A Greene King pub manager racially harassed her employee, who was then victimised and discriminated against because of his race, an Employment Tribunal has found.
Janet Wolszczak, who now runs The Greengage pub, in Bury St Edmunds, had a ‘habit’ of calling her employee Joel Perry ‘the Black Man’ and ‘Sooty’.
She also asked him to stand under a light when she spoke to him so that she could see him, the panel at Bristol was told.
The day after Mr Perry warned he would be making a complaint, he was suspended from the Gloucester pub for stealing drinks, a charge the tribunal found no evidence to support.
In its judgement, the panel accepted that Mr Perry was offended by the way Mrs Wolszczak had spoken to him and that by doing so she had violated his dignity and created a humiliating environment.
Mrs Wolszczak was disciplined and given a final written warning, but in its conclusions the tribunal noted the warning referred to her use of words as ‘banter’ and that no practical steps were taken to prevent a repeat of her conduct.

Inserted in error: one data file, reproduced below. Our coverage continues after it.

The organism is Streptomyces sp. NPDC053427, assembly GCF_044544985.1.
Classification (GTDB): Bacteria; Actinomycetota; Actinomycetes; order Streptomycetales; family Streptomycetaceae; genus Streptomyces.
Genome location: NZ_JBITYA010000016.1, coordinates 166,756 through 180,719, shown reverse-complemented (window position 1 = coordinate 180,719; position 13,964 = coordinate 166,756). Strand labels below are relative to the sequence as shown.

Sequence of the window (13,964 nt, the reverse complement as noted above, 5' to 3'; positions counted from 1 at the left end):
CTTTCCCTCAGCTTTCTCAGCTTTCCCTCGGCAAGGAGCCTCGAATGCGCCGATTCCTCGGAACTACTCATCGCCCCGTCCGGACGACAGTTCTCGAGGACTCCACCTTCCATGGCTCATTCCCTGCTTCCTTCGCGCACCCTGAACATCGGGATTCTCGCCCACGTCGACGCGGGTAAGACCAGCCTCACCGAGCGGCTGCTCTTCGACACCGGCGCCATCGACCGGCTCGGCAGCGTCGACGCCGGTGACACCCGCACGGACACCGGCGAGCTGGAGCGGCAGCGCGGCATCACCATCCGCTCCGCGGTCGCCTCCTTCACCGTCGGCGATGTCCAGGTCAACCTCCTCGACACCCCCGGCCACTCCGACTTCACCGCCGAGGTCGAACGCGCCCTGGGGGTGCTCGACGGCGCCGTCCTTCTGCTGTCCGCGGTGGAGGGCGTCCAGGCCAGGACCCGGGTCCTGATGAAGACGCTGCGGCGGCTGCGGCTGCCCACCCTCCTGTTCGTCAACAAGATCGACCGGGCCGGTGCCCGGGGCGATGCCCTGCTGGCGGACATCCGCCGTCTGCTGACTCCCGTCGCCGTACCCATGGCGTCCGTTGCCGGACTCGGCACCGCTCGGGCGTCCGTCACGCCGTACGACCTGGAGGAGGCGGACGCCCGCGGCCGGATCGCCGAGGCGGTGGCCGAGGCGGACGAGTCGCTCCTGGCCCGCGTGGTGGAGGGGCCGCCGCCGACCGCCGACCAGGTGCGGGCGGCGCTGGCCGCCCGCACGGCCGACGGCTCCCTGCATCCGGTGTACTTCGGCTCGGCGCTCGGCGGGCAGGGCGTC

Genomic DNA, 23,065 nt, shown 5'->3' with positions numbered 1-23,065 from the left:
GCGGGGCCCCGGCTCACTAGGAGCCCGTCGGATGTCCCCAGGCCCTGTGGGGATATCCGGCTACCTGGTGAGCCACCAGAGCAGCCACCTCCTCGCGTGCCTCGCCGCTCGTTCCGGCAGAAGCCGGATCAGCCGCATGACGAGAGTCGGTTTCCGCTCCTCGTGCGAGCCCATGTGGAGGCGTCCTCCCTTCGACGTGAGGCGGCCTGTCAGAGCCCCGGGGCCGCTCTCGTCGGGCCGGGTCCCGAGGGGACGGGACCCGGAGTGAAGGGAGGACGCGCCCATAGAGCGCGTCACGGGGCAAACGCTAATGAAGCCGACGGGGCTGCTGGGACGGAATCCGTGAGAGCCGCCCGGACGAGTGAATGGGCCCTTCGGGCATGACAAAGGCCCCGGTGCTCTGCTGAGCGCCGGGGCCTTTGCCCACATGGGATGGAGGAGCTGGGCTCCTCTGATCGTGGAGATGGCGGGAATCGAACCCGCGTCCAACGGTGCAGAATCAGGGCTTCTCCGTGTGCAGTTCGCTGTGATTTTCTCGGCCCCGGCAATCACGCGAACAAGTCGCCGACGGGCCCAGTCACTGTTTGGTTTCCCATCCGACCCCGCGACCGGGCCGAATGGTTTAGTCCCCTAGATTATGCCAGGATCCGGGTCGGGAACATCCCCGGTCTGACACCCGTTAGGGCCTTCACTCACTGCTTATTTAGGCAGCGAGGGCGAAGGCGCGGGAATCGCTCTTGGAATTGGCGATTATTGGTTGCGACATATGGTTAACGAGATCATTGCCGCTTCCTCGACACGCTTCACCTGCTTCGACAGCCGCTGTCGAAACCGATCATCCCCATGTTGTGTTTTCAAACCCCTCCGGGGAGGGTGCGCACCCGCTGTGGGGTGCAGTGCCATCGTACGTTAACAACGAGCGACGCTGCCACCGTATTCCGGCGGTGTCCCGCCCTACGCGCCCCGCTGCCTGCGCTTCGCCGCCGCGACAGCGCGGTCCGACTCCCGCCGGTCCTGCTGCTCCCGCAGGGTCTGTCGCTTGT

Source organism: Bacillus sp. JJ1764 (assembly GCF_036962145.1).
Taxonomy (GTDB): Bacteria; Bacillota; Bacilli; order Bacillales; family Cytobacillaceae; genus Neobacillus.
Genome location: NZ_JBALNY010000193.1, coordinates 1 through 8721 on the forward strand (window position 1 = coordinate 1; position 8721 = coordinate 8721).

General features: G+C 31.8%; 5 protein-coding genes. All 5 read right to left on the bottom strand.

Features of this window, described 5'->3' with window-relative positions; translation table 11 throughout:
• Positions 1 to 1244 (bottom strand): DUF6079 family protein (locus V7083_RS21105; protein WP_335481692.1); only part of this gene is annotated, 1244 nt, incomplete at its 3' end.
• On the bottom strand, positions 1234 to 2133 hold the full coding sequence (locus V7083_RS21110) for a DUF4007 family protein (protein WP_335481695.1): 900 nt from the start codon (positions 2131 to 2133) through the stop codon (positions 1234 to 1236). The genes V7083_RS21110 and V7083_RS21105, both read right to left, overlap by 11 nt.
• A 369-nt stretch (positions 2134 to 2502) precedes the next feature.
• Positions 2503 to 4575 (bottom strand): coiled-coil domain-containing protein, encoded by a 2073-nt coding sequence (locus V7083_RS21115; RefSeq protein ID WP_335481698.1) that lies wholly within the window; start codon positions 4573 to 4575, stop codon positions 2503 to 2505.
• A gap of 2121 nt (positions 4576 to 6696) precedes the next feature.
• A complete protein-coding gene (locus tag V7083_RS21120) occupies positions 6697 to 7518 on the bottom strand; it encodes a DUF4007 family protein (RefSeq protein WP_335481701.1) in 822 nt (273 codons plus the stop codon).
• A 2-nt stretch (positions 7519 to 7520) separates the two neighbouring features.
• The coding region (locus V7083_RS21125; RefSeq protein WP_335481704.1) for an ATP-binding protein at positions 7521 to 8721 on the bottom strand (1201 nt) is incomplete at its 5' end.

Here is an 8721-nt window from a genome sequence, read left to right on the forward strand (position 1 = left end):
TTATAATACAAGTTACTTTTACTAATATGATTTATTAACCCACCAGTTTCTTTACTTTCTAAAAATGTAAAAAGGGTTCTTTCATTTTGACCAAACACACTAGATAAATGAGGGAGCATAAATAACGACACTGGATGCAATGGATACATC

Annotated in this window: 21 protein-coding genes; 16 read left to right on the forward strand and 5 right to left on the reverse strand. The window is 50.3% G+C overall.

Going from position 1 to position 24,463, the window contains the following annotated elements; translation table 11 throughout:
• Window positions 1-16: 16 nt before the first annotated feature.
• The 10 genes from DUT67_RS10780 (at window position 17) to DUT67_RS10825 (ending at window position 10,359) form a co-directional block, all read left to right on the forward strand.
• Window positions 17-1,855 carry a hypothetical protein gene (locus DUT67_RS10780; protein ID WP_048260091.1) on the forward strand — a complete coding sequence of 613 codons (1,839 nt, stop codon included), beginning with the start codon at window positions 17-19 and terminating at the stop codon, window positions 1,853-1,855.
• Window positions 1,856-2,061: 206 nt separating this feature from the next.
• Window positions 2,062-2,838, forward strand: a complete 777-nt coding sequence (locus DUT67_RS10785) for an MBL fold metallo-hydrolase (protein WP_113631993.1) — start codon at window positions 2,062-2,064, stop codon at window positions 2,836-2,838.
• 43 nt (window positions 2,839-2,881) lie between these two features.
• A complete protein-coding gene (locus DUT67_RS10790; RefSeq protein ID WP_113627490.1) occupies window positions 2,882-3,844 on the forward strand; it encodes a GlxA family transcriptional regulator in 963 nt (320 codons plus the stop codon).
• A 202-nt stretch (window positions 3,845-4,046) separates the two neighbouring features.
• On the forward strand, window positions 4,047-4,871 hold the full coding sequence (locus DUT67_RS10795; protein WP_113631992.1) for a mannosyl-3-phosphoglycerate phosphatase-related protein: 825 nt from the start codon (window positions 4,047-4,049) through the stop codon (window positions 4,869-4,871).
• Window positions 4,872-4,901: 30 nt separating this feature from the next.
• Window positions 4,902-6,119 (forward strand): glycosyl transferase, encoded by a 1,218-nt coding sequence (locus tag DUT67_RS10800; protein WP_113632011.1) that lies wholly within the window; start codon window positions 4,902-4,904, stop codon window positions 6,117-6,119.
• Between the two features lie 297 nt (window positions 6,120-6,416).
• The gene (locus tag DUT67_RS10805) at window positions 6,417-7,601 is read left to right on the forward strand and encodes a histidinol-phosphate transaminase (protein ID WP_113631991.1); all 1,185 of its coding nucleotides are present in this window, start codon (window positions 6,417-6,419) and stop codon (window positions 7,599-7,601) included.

Mr Perry, who was first hired in September 2009, was fired in January 2010 for falsifying documents.
The tribunal found Greene King guilty of racial harassment, racial discrimination and victimisation but found it not guilty of unfair dismissal.
The pub chain has settled the case out of court for an undisclosed sum of money.
On Wednesday, Mrs Wolszczak said she was unable to comment on the case, even though she would have liked to, because of a gagging order from Greene King’s head office.
A spokeswoman for Greene King said: “We take all matters such as this extremely seriously and in no way condone any racist behaviour. This situation was dealt with through our thorough disciplinary and grievance procedure.
“As a consequence a full and comprehensive investigation, in line with our disciplinary procedures, was undertaken. Formal and serious action was taken against the manager taking into account all evidence submitted.”